Hardly the kind of story I want to write Christmas Eve, but news, both public and private, kind of force it.
Why should you care about the company that made BarbiePCs going bankrupt? Because these guys were taking orders and money until the last minute.
To quote from the ZdNet article
“I ordered a Barbie PC for my daughter on Dec. 5, 2000. On Dec. 6, I was told that I would definitely receive my order before Christmas, despite the fact that there were about 1,100 orders that had not yet been shipped,” one customer wrote. “Did they not know that they would be filing for bankruptcy when I placed my order, 40 hours before they went to court?””
Not exactly sure how bankruptcy affects credit cards sales, but at the least, those folks with a charge and no computer are in for a hassle.
Why should this bother you?
You think this is the only dot.com going belly-up? I’m being told pulling the plug on these puppies is now a real growth industry.
Do you know why? If they’re not making any money, they aren’t getting any more. Welcome to the manic-depressive capitalist world.
A year ago, I could have started www.rottingdogturds.com, and if I used the right buzzwords, got serious investment money. Now I could have www.ICanMakeGoldOutOfLead.com and not get a dime of financing. People who got burned playing with fire won’t even touch your forehead if you say you feel warm. That’s going to drag a lot of good companies down right with the absurd ones.
Unless you’re Amazon (and they’ve had their wings clipped, too), you can no longer burn money in the hopes of increased market share in the hopes of making a profit . . . someday. You run out of money, you don’t get anymore. You don’t get anymore, you must start making money, and if your finances are so out-of-whack that you can’t possibly cut costs enough, you’re dogmeat.
People who thought they were going to make a lottery win look like chump change aren’t going to let go of that dream/delusion too easily, and if screwing you like those BarbiePC customers buys them a little extra time, you don’t think they’ll take you down with them?
If you don’t think it can happen to you, do you buy things at buy.com? They’re still trying to buy marketshare. The CEO doesn’t get it, to quote from here:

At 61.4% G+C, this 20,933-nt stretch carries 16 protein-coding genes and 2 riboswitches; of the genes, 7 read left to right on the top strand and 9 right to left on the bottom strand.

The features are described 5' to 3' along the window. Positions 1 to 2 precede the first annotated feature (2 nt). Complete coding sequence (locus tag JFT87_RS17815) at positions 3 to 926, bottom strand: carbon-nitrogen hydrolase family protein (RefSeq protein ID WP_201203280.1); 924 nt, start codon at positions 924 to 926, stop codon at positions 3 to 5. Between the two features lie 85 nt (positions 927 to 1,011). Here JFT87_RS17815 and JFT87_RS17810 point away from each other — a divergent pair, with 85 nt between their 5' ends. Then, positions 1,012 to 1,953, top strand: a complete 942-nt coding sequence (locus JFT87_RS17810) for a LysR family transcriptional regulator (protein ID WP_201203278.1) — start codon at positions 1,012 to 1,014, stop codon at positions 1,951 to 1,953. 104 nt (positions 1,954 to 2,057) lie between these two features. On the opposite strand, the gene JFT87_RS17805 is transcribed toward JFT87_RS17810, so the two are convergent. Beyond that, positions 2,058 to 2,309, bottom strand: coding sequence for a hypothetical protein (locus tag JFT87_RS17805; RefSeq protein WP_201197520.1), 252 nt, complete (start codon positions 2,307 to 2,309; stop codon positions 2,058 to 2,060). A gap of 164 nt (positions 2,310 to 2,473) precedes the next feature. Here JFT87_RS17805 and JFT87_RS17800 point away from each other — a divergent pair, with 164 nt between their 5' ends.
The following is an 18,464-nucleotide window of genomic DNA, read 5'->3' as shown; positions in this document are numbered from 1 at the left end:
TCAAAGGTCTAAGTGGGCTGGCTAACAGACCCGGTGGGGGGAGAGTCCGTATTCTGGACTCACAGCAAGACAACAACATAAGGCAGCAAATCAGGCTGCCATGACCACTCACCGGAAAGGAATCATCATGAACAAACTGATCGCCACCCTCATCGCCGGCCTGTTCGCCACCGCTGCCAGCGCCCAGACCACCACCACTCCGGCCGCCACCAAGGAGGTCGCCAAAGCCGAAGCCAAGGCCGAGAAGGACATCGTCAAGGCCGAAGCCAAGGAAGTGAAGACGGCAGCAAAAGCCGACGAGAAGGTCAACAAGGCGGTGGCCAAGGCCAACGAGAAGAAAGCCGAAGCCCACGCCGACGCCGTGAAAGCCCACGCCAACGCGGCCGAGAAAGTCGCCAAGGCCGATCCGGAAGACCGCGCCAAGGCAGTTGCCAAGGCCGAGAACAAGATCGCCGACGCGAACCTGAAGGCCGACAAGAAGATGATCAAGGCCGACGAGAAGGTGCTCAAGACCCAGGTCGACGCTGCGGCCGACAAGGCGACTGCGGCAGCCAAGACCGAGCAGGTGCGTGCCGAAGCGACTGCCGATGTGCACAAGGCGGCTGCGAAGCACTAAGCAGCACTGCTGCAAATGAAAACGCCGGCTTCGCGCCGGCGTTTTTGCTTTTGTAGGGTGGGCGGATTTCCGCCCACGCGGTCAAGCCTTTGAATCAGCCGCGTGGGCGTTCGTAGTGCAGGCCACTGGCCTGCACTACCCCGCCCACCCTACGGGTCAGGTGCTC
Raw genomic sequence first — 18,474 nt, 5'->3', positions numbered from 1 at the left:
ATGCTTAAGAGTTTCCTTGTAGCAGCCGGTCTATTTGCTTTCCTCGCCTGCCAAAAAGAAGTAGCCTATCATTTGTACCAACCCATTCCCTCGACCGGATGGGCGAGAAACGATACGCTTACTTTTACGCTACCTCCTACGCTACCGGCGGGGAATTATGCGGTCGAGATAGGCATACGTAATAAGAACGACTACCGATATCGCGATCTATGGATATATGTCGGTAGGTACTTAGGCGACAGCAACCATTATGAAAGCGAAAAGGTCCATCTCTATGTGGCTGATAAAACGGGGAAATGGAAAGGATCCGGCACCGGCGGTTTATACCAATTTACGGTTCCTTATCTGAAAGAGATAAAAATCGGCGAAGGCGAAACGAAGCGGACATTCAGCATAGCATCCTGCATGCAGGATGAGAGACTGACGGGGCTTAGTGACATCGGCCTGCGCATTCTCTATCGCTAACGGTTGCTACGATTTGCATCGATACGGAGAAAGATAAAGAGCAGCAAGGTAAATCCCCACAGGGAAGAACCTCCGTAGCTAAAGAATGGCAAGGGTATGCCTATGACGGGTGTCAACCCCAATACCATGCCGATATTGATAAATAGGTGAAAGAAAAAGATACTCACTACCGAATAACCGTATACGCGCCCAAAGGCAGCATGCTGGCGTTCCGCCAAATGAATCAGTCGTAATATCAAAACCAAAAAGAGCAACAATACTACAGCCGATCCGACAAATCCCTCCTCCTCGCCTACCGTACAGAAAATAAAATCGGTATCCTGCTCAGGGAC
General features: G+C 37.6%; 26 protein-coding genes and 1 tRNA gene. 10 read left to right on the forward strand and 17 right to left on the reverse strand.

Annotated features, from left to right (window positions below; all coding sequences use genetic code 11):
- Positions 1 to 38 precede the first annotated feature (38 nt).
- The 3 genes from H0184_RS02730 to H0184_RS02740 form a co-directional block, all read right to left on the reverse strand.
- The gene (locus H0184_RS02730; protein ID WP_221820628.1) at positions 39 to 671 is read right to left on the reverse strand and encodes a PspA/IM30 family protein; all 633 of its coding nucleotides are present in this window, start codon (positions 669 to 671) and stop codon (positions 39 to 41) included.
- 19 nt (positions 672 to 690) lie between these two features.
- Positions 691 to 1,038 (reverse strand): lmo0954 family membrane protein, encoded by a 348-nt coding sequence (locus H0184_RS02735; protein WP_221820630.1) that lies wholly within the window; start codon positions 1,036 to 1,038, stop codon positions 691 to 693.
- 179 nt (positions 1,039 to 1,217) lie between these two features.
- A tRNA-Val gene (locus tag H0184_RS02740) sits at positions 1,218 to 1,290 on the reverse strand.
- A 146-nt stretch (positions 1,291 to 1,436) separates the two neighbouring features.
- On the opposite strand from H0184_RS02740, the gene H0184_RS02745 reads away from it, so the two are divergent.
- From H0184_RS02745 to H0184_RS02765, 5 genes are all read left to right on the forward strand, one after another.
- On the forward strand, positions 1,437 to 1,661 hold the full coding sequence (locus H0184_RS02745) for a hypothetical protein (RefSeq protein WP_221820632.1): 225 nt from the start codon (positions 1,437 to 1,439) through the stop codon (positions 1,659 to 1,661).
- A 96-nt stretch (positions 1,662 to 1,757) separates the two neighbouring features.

“The capital markets are not recognizing the vision that they were recognizing six months ago, even as we’ve continued to enhance our customers’ shopping experience,” Hawkins said. “I’m still struggling to build brand, but the capital markets are preventing me from spending the marketing dollars that I would have spent six months ago.”
They know you got a vision, alright, problem is they think it’s a mirage. They don’t want you chasing visions; they want you making money.
A quote from an article dated Friday:
Buy.com, second only to Amazon in online sales, is also thought to be struggling. A spokesman said the e-tailer was in a “self-imposed quiet period” and would not comment on its holiday season performance.
Quiet time???? Isn’t that for five year olds who misbehave? On second thought, might not be a bad idea when your leader is having visions and being fitted for a financial straightjacket.
Is this the sign of a company doing well?
John Sculley didn’t think so. He resigned from the board of buy.com about a month and a half ago. He used to run Apple; he should know a dog when he sees one.
Not saying the order you made yesterday is in imminent peril, but this is a company that bears watching. If they go down, and leaves mucho customers with nada goods, imagine the ripple effects.
The demise of the dot.coms was bad enough; add credit-card hacking a la Egghead and you have a double whammy. If the thieves inside a company don’t get you, the ones outside will.
God help consumer ecommerce, especially for the newer, weaker companies, if the regular media gets their teeth into this one.
There are real problems here. It does you no good if you have the most secure SSL transmission across the Internet in the world if Igor the Idiot Savant can just grab numbers once they get to the server.
Just the real problems alone will take effort, time and money to fix security problems and reassure people that you’re safe. And a lot of these companies don’t have the latter two requisites.
Imagine you’re a new dot.com in the next couple months. Unless many, you have bean-counters who actually know the purpose of a business is to collect more beans than you shell out. You’re not making money yet, but your belief that you will be soon doesn’t get you an instant diagnosis of delusional disorder.
You need some extra money, but you can’t get any from anybody because of all the companies before you that did have delusional disorders. Your online sales are drying up because the television told people that throwing their credit cards into the street is safer than buying online.
Things are getting rough out there.